New Delhi: The Finance Ministry has asked public sector banks to review their exposure to non-core operations like insurance ventures to conserve capital and promote banking operations.
"We also want banks to look at their non-core area operation. Some of the banks have gone into non-core areas," a senior Finance Ministry official said.
"They (banks) should look at non-core area investment when big global banks are exiting from their non-core areas and conserving capital," he said.
Many banks, including State Bank of India, Punjab National Bank, Bank of Baroda and Canara Bank, have many joint ventures in non-core business like life insurance, non-life insurance, mutual funds, etc.
This assumes significance as government is in the process of infusing Rs 12,000 crore into about 12 public sector banks to enhance their capital base.
At the same, there is huge requirement of capital to meet Basel III, the global capital norms for banks. The global norms scheduled to kick in from January 1 this year has been deferred by another three month.
RBI, however, did not provide reasons behind the rescheduling.
RBI had issued guidelines on the implementation of Basel III capital regulation in India in May last year.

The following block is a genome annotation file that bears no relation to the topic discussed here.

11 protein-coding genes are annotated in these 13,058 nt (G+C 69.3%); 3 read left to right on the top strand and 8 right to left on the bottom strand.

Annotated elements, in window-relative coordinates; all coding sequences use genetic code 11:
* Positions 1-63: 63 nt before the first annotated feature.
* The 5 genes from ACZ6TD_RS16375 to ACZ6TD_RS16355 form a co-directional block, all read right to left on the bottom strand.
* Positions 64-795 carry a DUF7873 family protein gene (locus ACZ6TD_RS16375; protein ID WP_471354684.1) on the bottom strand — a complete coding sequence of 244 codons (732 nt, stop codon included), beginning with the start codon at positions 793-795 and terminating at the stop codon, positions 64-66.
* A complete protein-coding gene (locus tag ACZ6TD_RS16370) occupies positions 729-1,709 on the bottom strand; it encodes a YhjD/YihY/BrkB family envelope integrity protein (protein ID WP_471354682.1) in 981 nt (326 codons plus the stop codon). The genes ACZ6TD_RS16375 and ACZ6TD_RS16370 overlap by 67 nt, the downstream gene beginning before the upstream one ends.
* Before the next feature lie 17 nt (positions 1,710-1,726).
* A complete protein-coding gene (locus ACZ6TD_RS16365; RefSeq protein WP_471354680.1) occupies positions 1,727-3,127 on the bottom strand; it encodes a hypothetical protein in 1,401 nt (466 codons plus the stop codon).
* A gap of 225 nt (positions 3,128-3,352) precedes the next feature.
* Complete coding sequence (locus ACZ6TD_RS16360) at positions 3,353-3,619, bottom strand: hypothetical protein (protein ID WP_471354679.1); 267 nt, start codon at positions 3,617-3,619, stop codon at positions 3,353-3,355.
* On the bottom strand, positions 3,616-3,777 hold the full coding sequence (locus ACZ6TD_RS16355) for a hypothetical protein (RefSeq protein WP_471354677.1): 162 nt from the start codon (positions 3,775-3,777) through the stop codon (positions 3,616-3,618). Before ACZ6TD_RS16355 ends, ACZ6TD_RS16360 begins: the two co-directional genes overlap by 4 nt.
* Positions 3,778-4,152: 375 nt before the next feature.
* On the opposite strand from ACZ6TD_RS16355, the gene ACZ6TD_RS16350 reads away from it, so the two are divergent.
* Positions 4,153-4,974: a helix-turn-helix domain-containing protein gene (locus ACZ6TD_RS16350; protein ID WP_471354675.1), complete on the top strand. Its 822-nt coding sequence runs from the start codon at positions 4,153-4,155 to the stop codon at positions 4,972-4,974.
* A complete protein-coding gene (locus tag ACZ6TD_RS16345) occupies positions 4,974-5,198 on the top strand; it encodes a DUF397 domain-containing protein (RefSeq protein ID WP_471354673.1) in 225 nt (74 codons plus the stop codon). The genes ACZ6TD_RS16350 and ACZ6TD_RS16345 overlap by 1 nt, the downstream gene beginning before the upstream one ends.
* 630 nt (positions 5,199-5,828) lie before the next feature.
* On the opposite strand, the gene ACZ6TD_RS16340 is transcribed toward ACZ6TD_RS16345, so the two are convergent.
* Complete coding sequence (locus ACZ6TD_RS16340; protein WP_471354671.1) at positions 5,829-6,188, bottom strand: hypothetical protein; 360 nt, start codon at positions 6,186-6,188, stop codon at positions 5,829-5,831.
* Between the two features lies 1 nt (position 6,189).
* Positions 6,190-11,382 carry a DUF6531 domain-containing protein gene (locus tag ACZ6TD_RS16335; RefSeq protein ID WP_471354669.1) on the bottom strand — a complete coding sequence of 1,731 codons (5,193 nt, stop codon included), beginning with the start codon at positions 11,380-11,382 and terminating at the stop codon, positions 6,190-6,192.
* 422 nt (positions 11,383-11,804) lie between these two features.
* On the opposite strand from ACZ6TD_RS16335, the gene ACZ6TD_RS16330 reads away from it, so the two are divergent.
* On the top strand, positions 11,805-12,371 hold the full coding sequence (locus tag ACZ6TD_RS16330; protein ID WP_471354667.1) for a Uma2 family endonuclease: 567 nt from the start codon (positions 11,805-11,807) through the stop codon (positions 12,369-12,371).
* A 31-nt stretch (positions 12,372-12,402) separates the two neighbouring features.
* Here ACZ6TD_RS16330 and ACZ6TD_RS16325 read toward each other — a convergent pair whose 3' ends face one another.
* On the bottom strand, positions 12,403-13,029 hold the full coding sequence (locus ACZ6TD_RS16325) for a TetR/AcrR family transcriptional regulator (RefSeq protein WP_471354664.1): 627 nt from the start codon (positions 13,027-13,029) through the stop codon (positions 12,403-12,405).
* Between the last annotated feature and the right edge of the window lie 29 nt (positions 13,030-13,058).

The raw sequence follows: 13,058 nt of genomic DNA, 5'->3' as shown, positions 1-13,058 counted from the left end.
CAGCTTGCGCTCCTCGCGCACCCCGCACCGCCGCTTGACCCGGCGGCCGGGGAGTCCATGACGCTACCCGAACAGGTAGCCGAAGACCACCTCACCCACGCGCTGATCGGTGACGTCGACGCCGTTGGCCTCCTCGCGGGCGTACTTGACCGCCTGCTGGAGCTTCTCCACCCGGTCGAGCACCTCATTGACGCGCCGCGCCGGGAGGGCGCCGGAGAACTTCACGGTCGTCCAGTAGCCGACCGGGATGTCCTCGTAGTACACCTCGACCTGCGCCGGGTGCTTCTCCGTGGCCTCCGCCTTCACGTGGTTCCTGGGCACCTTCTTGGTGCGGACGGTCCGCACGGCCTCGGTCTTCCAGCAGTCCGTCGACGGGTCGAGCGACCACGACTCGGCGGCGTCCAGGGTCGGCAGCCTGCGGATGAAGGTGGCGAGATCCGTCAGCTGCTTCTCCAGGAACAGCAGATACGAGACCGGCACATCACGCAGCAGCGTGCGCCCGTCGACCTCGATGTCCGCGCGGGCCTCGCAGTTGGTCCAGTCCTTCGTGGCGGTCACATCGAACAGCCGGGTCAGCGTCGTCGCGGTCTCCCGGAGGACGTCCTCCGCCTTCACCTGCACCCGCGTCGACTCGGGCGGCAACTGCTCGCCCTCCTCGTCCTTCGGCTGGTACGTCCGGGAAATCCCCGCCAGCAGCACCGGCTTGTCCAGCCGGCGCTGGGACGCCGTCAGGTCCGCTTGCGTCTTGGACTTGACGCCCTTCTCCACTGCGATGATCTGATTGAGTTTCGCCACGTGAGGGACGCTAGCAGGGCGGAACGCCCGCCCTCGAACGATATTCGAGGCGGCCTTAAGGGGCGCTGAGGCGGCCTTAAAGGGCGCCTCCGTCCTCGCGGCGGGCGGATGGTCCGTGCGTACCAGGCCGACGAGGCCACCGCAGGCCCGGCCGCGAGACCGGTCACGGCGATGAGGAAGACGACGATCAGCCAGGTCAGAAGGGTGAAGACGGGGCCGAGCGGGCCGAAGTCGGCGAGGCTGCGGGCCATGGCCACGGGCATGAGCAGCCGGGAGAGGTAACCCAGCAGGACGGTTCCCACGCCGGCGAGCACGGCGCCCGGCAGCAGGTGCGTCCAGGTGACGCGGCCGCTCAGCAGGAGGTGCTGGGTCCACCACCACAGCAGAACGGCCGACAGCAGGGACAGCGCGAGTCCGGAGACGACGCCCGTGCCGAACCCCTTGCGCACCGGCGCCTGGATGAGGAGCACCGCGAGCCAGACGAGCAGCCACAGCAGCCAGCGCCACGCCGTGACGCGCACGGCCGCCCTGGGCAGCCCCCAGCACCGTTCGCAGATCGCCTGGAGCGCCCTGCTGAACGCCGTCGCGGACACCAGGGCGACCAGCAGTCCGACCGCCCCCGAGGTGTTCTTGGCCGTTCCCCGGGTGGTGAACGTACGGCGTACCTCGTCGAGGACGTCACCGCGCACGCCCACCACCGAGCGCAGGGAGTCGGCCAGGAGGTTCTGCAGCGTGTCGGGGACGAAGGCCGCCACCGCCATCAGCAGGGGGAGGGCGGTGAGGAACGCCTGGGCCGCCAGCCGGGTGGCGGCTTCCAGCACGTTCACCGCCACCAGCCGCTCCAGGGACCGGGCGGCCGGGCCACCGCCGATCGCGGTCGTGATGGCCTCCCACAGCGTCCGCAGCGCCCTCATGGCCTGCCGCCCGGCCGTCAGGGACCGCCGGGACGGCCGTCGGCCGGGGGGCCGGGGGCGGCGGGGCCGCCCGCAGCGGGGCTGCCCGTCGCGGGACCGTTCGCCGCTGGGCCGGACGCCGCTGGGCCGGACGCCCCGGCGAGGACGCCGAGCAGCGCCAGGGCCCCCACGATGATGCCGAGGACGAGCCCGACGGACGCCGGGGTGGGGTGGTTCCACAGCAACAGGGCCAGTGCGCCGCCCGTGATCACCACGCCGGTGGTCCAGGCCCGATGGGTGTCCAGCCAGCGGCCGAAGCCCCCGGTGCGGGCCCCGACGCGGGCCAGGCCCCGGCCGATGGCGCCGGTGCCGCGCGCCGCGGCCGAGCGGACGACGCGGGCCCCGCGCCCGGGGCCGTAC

These guidelines were to be implemented from 1 January 2013 in a phased manner and were to be fully implemented by March 2018.
As per the new global norms, banks will have to hold core capital of at least 7 percent of risk weighted assets by 2018.
Last year, RBI Governor D Subbarao had said Indian banks will require an additional capital of Rs 5 lakh crore to meet the new global banking norms, Basel III.
Of the total Rs 5 lakh crore, equity capital will be Rs 1.75 lakh crore, while Rs 3.25 lakh crore will have to come as the non-equity portion.
The government, which owns 70 percent of the banking system, alone will have to pump in Rs 90,000 crore equity to retain its shareholding in the public sector banks at the current level to meet the norms.